Notable among the crests were the early promotion periods during August as compared to the later periods (Sept. to Oct.), and this fact is attributed to the competitive clutter levels commenced to grow towards the later period in the chart. One could also speculate that when the tactical promotion has a lower duration (read: Saturday/Sunday) instead of a longer period straddling the weekend, conversion rates tend to be better. I think the speculation would not be grossly unfounded either.

So what does this mean for marketers?

  • Search marketing is not an island. It is a powerful tool that needs to be deployed as an ongoing demand generation channel online.
  • When you utilise multiple media as touchpoints with your audience, do remember that the next destination your audience will gravitate towards is the search box in search engines. So to cast the net wide (but relevantly) and wait for your audience to stream in as a result of multimedia impact is a strategy that no smart marketer should overlook.
  • Even when you do not have tactical ad communication in your paid search program, the audience still tends to click on your 'always on' SEM communication and convert as a result of the non-SEM media impact.
  • The extent to which your tactical promotions work depends to a large extent on the relative competitive landscape, the season you advertise in, and many other factors, therefore, remember not to wring the necks of your poor SEM agency for conversions not coming in.

There are a few questions that might arise at this juncture:

  • But should I not take extra efforts and include specific tactical communication in the SEM program? Will it not lead to a very high incremental conversion?
  • Did they click on your natural search results and convert? If so, what percentage of overall users did your sponsored SEM ads drive versus natural search?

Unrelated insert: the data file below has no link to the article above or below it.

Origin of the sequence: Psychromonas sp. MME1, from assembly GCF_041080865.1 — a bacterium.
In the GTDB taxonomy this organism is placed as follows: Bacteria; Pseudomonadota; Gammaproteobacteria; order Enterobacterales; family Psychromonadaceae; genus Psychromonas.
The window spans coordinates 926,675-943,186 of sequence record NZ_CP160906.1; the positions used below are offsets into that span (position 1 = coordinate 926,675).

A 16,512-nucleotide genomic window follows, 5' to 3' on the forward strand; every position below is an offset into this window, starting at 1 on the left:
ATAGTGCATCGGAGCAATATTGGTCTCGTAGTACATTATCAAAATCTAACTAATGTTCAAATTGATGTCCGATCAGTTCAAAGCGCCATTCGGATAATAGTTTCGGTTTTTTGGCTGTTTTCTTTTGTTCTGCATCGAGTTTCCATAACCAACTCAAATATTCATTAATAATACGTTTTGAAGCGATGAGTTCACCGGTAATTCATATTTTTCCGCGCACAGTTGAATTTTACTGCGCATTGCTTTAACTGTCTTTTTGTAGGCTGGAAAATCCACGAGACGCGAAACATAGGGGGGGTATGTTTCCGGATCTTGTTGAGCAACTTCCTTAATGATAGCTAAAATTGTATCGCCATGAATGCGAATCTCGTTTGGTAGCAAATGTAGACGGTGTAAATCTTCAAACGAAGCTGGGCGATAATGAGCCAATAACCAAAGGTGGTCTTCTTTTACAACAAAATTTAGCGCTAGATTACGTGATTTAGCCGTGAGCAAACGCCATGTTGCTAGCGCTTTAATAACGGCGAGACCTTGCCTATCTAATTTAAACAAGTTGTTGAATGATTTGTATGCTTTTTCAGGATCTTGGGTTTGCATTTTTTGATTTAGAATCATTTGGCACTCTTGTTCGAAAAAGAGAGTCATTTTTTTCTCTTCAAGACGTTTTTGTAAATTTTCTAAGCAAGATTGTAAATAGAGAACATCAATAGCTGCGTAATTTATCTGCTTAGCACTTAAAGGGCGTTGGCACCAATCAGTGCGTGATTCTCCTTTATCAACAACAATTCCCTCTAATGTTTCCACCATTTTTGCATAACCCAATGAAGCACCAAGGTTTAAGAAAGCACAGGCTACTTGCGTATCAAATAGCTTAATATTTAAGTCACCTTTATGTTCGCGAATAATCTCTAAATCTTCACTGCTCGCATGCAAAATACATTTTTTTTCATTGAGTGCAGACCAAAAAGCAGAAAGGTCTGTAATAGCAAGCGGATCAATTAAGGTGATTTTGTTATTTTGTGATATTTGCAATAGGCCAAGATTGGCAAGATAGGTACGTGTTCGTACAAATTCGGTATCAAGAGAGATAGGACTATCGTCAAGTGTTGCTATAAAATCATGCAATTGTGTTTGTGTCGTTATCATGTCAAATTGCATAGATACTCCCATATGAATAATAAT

We will attempt a deep dive another time. I wish all of you a fantastic festive season and see you in 2011!

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ABOUT THE AUTHOR

Hari Shankar

Hari is the Asia Pacific director of Performics; the Publicis-Vivaki arm specialised in search marketing and digital campaign analytics based out of Singapore. <a href="http://www.performics.com">Performics</a> handles search marketing strategies for global brands such as Delta Airlines and Malaysia Airlines amongst others. Hari is a seasoned digital marketing professional with over 13 years experience in the AP region spanning integrated digital media strategy/planning, performance/ROI based marketing, digital media analytics, and measurement. His track record includes successfully building and deploying digital strategies for a repertoire of brands in Asia Pacific such as Singapore Airlines, Starwood Hotels &amp; Resorts, J&amp;J, Nike, Intel, Nokia, and Samsung to name a few. He was the global media director of BLUE Interactive SG (2008), having set up the digital media discipline there; served as the national director- Starcom IP India (2007); served as integrated media director for Dell South Asia (2006); set up Mediacom Interaction Singapore (2005); and was also director- Mindshare Interaction (2004). His interests include metaphysics, music, motorcycles, and life in the wild.